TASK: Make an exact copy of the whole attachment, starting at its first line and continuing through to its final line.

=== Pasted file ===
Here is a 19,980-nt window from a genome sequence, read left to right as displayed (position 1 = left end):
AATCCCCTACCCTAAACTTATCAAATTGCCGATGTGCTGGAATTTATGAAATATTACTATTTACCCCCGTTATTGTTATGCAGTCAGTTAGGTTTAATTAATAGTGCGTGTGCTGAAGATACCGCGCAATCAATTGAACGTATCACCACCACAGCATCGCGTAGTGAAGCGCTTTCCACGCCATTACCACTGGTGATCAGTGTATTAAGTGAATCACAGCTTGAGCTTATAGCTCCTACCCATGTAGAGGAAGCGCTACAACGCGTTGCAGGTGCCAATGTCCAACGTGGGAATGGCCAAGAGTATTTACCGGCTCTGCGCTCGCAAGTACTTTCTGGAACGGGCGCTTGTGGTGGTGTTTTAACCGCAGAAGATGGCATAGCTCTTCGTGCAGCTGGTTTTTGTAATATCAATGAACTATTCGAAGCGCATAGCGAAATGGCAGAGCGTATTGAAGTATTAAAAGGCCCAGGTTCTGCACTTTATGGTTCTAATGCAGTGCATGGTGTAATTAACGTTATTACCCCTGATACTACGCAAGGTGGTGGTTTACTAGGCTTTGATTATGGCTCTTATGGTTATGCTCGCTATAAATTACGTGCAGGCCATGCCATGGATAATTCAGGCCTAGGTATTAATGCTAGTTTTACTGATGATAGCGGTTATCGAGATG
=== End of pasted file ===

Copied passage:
Here is a 19,980-nt window from a genome sequence, read left to right as displayed (position 1 = left end):
AATCCCCTACCCTAAACTTATCAAATTGCCGATGTGCTGGAATTTATGAAATATTACTATTTACCCCCGTTATTGTTATGCAGTCAGTTAGGTTTAATTAATAGTGCGTGTGCTGAAGATACCGCGCAATCAATTGAACGTATCACCACCACAGCATCGCGTAGTGAAGCGCTTTCCACGCCATTACCACTGGTGATCAGTGTATTAAGTGAATCACAGCTTGAGCTTATAGCTCCTACCCATGTAGAGGAAGCGCTACAACGCGTTGCAGGTGCCAATGTCCAACGTGGGAATGGCCAAGAGTATTTACCGGCTCTGCGCTCGCAAGTACTTTCTGGAACGGGCGCTTGTGGTGGTGTTTTAACCGCAGAAGATGGCATAGCTCTTCGTGCAGCTGGTTTTTGTAATATCAATGAACTATTCGAAGCGCATAGCGAAATGGCAGAGCGTATTGAAGTATTAAAAGGCCCAGGTTCTGCACTTTATGGTTCTAATGCAGTGCATGGTGTAATTAACGTTATTACCCCTGATACTACGCAAGGTGGTGGTTTACTAGGCTTTGATTATGGCTCTTATGGTTATGCTCGCTATAAATTACGTGCAGGCCATGCCATGGATAATTCAGGCCTAGGTATTAATGCTAGTTTTACTGATGATAGCGGTTATCGAGATG